Effects of antimicrobials fed as dietary growth promoters on faecal shedding of Campylobacter, Salmonella and shiga-toxin producing Escherichia coli in swine


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James E. Wells, USDA, ARS, US Meat Animal Research Center, PO Box 166, Clay Center, NE 68933, USA. E-mail: jim.wells@ars.usda.gov



To determine whether antimicrobials commonly used in swine diets affect zoonotic pathogen shedding in faeces.

Methods and Results

Barrows (n = 160) were sorted into two treatments at 10 weeks of age (week 0 of the study), and fed growing, grow finishing and finishing diets in 4-week feeding periods. For each feeding phase, diets were prepared without (A−) and with (A+) dietary antimicrobials (chlortetracycline, 0–8 week; bacitracin, 9–12 week) typical of the United States. At week 0, 4, 8, 9, 10 and 12 of the study, faecal swabs or grabs were collected for analyses. Campylobacter spp. was absent at week 0, but prevalence increased over time with most isolates being identified as Campylobacter coli. When chlortetracycline was used in A+ diets (week 4 and 8), prevalence for Campylobacter spp., pathogenic Escherichia coli O26 and stx genes was lower in faeces. On week 12 after the shift to bacitracin, Campylobacter spp. and stx genes were higher in faeces from piglets fed A+ diet. Pathogenic E. coli serogroups O103 and O145 were isolated throughout the study and their prevalence did not differ due to diet. Pathogenic E. coli serogroups O111 and O121 were never found in the piglets, and Salmonella spp. prevalence was low.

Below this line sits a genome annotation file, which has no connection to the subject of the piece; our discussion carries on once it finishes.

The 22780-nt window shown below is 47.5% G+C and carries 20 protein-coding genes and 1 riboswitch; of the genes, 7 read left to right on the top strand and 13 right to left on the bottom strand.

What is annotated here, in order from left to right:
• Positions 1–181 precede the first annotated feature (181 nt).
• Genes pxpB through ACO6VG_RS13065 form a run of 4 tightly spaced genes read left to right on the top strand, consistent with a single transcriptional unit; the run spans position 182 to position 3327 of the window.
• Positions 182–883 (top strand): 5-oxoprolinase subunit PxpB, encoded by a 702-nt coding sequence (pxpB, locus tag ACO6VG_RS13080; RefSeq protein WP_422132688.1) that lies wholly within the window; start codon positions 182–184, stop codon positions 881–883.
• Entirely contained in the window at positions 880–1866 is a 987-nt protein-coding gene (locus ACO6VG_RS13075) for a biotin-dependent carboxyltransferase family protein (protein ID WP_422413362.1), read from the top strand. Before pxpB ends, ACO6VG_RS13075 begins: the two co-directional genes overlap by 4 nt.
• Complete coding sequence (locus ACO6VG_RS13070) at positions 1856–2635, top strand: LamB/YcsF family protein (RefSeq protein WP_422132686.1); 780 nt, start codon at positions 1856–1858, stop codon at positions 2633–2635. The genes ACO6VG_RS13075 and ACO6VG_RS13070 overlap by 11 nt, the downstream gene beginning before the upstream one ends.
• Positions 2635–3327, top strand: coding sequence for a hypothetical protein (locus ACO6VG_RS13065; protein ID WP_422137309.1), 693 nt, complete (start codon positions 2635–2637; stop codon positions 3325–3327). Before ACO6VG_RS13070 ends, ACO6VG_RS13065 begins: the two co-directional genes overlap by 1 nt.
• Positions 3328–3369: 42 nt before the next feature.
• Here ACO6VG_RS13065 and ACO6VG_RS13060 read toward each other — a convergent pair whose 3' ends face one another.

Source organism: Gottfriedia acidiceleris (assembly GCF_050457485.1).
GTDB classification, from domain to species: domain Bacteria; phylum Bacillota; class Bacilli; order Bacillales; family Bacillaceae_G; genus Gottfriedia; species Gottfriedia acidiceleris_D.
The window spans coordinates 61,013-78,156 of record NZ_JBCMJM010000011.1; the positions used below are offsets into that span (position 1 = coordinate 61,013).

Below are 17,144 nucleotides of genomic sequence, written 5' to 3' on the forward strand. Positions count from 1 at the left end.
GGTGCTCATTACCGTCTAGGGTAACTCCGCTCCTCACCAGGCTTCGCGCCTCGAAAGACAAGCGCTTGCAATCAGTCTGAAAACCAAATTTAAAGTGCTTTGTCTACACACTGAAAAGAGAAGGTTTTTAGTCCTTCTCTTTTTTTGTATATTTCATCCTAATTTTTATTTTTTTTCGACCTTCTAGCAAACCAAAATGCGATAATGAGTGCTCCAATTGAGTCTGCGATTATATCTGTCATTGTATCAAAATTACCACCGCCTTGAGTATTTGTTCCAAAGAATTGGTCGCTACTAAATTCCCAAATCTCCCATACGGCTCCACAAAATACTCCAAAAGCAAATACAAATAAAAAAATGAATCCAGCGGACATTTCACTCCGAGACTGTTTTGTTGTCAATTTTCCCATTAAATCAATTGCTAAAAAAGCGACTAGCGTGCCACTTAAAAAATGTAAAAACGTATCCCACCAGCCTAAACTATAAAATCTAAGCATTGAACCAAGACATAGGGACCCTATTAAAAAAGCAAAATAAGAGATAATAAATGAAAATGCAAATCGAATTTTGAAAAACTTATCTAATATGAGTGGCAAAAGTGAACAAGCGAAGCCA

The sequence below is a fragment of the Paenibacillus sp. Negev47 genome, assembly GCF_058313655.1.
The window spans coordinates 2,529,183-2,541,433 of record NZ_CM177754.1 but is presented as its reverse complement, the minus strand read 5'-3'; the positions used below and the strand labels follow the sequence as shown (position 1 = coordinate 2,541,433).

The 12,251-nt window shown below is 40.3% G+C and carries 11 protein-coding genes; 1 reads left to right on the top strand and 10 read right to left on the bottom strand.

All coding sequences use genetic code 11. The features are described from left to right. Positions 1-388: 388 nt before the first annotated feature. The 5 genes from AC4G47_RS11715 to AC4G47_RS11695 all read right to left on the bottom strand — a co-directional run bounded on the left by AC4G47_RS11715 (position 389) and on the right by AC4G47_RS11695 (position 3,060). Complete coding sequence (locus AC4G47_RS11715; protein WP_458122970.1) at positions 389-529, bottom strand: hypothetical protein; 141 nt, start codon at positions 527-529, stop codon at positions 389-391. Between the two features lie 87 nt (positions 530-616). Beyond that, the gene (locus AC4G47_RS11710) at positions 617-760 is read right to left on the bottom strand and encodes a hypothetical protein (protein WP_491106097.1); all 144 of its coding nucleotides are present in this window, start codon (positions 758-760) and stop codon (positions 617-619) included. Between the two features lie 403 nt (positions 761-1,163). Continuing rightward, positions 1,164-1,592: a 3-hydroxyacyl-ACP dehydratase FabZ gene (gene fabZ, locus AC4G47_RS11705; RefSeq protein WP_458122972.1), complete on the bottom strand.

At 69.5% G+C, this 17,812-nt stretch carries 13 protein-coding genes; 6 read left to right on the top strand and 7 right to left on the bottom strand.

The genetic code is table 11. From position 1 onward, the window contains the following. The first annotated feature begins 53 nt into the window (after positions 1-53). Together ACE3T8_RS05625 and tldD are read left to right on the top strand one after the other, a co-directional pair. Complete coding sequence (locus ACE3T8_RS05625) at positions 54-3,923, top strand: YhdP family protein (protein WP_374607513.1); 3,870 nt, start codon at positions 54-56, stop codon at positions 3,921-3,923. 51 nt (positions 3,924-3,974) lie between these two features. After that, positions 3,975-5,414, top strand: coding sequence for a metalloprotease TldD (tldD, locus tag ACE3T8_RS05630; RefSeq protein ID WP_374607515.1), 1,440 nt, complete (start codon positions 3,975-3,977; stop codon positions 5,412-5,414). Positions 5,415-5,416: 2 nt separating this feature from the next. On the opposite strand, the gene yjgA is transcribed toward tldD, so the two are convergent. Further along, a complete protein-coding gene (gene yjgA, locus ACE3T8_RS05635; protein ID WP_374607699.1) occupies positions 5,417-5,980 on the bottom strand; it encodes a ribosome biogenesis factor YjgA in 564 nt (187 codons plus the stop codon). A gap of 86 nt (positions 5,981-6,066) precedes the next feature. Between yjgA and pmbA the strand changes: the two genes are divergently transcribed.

In production swine, growing diets with chlortetracycline may have reduced pathogen shedding compared with the A-growing diets, whereas finishing diets with bacitracin may have increased pathogen shedding compared with the A-finishing diet.

Significance and Impact of the Study

Inclusion of antimicrobials in the diet can affect zoonotic pathogen shedding in faeces of swine.